In his 2014 ruling the judge wrote, “the Supreme Court said that the government must not aid those religions based on a belief in the existence of God as against those religions founded on different beliefs…Therefore, the court finds that Secular Humanism is a religion for Establishment Clause purposes.”

While it is unfortunate that the only manner in which these rights can be protected is under the umbrella of “religion,” this is nonetheless a significant victory for science, reason, and non-religious ethics.

Ethical Individualism is a humanist philosophy of life
The ruling was a victory for Ethical Individualism since it is a philosophy of life that fits in the Humanist designation. The source of its ethics is human thought, not the supernatural or God,

“A moral act is never explained by tracing it back to some continuous supernatural influence (a divine government), or to historical revelation (the giving of the ten commandments) or to the appearance of God (Christ) on earth. Moral causes must be looked for in the human being, who is the bearer of morality.” POF 12.8

"The ethical laws which the Metaphysician regards as issuing from a higher power are human thoughts; the ethical world order is the free creation of human beings.” POF 10.8

Christians Decline Sharply as Share of Population
An extensive 2015 survey by the Pew Research Center shows the Christian share of the US population is sharply declining while the number of U.S. adults who do not identify with any organized religion is growing. As theistic religion is replaced by an ethics whose source is the free human being, society will need to recognize the rights of a broader range of worldviews and philosophies.

Reference: Rachel Ford

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Not My Will, But Thy Will Be Done - Really?


Not My Will, But Thy Will Be Done?

Throughout the religious world, including anthroposophy, you hear the words, “Not my will, but thy will be done.” The religious leaders encourage us to submit our own will to obey a higher authority. Many people accept this as sensible considering we all make many bad decisions and the general desire to avoid taking responsibility for choices. After having difficulty reaching the “Divine will”, most then look to some wise human to bestow the Divine wisdom upon them.

POF 10.0 Eventually the conviction dawns on you that your authorities are, at bottom, human beings just as weak as yourself.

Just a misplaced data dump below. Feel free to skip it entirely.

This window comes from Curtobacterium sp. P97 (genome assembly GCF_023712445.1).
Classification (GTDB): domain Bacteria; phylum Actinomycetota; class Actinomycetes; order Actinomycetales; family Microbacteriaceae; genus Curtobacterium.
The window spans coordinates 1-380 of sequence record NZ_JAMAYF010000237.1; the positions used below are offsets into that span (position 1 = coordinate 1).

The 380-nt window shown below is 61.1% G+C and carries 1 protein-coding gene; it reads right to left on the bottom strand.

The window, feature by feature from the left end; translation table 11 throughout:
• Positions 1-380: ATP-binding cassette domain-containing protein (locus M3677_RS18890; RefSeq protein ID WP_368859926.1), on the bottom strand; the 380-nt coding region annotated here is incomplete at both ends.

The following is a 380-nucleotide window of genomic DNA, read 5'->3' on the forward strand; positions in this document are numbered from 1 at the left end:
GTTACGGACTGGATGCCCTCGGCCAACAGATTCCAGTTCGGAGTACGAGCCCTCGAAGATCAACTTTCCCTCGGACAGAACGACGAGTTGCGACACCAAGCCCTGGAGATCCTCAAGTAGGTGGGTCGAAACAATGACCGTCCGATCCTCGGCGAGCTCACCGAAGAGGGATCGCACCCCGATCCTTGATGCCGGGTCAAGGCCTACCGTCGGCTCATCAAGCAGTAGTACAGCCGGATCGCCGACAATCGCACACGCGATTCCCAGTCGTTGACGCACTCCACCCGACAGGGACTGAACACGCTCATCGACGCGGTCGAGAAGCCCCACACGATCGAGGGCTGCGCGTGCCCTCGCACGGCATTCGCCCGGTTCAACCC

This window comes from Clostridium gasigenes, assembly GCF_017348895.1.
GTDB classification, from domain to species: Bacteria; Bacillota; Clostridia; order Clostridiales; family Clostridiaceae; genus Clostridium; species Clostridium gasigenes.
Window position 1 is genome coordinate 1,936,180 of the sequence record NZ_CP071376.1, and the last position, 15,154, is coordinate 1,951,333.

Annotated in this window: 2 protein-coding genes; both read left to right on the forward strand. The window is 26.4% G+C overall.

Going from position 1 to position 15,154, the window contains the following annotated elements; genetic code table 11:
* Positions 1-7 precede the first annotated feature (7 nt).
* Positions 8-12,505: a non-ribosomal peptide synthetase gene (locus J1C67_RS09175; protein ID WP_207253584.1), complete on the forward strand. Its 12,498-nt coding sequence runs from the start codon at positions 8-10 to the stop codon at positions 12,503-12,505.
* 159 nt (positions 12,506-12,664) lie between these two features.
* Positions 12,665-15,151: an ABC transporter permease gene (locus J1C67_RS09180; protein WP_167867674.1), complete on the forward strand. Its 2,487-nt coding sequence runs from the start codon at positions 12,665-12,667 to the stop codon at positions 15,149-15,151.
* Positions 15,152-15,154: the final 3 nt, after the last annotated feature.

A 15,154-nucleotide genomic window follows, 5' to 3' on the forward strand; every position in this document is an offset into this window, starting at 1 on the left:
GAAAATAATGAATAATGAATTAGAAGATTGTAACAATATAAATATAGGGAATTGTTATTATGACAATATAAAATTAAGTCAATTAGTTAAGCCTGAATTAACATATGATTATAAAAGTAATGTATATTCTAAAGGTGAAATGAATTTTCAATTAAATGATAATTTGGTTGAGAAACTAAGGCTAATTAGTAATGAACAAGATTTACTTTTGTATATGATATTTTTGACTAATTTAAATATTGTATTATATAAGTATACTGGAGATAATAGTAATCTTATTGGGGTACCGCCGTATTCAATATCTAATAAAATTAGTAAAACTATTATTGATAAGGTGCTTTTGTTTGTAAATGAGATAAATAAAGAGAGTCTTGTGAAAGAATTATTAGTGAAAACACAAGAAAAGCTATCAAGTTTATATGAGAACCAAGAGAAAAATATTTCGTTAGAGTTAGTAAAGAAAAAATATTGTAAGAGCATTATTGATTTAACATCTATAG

Of course the key factor is the “thy will” that should guide us, who or what is it? Anthroposophy will explain it with lofty spiritual theory that will confuse you until you fall back to your innocent childhood faith in higher authority or you won't bother trying to understand it but just accept that it confirms your childhood faith.

How can we mature enough to make our own decisions and take full responsibility for our choices? This begins with clear thinking so we can do our best to act out of our own highest knowing, which is our own highest authority.

The Philosophy Of Freedom has no need for the comfort food of religion, but just describes what it is to be a fully mature human being. Beginning with our particular life situation, we can discover the universal principles at work in it, and then reach our thinking and feeling into the realm of universal ideas to reflect. At this level intuitive insight works better. Its not about obeying “voices” as the lunatic, or gut feelings originating in pizza, but comprehending our insights. These new ideas become ideals when it motivates our action. We take what we have learned in our unbiased refection and imaginatively translate these ideals into specific action.

Because they are "our" insights we will be empowered. If we follow the ideas of another authority (Divine or human) we will lack power and will have to continually fall limply to our knees whining for help. 

When you are ready to remove the extra fluff, you find everything right here, as a responsible human being, what The Philosophy Of Freedom calls an ethical individualist. That's just my opinion.

POF 10.8 The moral laws which the Metaphysician is bound to regard as issuing from a higher power have, according to the upholder of Monism, been conceived by men themselves.

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© Tom Last 2017